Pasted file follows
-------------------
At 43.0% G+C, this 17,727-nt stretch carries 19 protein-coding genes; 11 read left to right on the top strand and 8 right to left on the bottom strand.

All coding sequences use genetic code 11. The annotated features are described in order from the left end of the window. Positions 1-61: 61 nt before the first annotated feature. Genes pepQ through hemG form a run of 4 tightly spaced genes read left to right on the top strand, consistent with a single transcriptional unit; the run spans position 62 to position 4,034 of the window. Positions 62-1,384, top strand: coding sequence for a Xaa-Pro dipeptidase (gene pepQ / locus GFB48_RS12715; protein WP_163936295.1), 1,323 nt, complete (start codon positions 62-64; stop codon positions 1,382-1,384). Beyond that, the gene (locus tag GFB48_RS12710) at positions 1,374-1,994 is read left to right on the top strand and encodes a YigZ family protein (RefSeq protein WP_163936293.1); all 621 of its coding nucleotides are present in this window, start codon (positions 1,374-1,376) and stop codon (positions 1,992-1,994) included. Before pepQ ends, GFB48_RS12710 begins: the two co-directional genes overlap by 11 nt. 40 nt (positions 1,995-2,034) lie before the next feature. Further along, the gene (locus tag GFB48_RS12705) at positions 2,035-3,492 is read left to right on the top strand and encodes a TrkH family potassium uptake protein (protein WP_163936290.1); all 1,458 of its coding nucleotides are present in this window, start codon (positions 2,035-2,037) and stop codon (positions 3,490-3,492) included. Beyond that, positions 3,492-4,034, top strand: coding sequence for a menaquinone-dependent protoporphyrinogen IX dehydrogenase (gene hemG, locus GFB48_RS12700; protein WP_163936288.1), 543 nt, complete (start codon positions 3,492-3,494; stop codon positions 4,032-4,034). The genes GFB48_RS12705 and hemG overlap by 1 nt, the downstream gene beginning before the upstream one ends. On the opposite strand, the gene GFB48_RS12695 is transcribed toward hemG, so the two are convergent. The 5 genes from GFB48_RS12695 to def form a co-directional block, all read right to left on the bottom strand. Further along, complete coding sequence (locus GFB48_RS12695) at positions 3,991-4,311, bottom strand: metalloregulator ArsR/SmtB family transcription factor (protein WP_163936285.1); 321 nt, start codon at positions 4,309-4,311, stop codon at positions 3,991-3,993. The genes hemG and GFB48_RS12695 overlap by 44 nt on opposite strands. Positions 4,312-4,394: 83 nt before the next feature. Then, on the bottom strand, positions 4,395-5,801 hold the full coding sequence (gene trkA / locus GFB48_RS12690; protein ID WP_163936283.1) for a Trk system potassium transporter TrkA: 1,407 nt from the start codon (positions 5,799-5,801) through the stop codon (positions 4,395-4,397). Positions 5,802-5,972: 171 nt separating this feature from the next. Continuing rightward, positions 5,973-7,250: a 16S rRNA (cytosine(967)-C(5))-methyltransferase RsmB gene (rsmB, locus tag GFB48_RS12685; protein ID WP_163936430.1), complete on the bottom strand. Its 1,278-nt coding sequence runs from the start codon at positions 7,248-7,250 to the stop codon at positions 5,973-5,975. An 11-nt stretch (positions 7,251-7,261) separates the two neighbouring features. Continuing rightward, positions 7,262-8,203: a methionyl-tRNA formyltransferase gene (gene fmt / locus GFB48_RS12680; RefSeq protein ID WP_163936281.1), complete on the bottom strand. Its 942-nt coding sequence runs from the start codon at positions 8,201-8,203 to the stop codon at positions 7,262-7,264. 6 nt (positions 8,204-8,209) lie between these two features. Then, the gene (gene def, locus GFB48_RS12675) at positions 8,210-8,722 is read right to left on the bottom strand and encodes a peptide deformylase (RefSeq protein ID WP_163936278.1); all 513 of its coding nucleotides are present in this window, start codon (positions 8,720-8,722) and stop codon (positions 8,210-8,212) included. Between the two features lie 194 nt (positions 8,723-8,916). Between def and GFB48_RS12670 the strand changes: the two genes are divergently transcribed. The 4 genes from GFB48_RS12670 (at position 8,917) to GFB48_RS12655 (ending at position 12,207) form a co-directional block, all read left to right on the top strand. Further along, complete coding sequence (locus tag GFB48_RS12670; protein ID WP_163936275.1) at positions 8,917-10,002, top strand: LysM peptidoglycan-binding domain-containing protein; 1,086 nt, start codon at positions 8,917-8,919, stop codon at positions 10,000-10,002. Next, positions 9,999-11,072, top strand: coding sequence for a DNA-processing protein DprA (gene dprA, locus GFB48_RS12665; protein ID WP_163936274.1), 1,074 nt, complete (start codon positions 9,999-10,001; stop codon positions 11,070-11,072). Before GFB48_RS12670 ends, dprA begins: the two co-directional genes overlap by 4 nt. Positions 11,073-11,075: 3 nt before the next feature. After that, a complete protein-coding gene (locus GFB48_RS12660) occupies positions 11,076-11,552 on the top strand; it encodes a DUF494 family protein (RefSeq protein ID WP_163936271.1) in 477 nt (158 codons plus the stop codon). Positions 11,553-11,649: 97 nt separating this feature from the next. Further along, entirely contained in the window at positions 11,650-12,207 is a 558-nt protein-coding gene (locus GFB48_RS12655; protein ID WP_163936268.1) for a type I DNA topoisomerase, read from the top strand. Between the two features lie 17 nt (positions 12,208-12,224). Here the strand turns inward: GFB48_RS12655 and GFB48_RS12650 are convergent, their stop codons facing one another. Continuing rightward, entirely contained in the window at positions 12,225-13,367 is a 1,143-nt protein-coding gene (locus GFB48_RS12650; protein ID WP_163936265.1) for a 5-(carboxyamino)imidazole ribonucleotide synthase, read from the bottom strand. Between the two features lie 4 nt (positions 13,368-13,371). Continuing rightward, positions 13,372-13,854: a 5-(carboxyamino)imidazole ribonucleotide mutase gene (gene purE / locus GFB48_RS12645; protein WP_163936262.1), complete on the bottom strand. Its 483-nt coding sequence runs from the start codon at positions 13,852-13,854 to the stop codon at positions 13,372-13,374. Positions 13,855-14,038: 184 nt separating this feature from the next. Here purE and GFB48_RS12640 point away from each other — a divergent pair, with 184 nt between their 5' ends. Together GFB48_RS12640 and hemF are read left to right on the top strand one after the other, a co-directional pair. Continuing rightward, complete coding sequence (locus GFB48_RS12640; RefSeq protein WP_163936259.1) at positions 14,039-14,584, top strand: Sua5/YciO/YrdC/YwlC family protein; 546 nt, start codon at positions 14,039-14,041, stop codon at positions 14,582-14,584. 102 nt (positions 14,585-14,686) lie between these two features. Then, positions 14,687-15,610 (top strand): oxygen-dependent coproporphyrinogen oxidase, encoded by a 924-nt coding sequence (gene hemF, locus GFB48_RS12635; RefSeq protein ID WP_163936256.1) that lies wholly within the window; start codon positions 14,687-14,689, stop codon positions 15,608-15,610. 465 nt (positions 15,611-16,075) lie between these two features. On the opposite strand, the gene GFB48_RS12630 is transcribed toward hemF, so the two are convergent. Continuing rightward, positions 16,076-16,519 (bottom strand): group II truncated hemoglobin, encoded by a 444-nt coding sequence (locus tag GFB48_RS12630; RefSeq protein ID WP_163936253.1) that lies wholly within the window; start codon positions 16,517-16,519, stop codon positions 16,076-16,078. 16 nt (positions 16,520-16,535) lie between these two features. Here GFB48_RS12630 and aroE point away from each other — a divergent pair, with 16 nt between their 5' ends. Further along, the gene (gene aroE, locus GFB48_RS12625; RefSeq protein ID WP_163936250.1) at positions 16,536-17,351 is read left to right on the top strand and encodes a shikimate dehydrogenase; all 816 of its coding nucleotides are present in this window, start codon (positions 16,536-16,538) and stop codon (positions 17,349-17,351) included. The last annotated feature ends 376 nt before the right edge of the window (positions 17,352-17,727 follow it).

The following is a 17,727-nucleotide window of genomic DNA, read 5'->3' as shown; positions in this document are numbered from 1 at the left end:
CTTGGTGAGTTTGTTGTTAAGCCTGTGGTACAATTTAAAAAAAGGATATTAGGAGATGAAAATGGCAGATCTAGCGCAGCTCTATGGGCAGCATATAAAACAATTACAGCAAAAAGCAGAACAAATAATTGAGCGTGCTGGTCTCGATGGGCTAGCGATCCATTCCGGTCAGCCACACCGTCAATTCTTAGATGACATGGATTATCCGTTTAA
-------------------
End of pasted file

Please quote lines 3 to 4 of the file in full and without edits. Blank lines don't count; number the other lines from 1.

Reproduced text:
The following is a 17,727-nucleotide window of genomic DNA, read 5'->3' as shown; positions in this document are numbered from 1 at the left end:
CTTGGTGAGTTTGTTGTTAAGCCTGTGGTACAATTTAAAAAAAGGATATTAGGAGATGAAAATGGCAGATCTAGCGCAGCTCTATGGGCAGCATATAAAACAATTACAGCAAAAAGCAGAACAAATAATTGAGCGTGCTGGTCTCGATGGGCTAGCGATCCATTCCGGTCAGCCACACCGTCAATTCTTAGATGACATGGATTATCCGTTTAA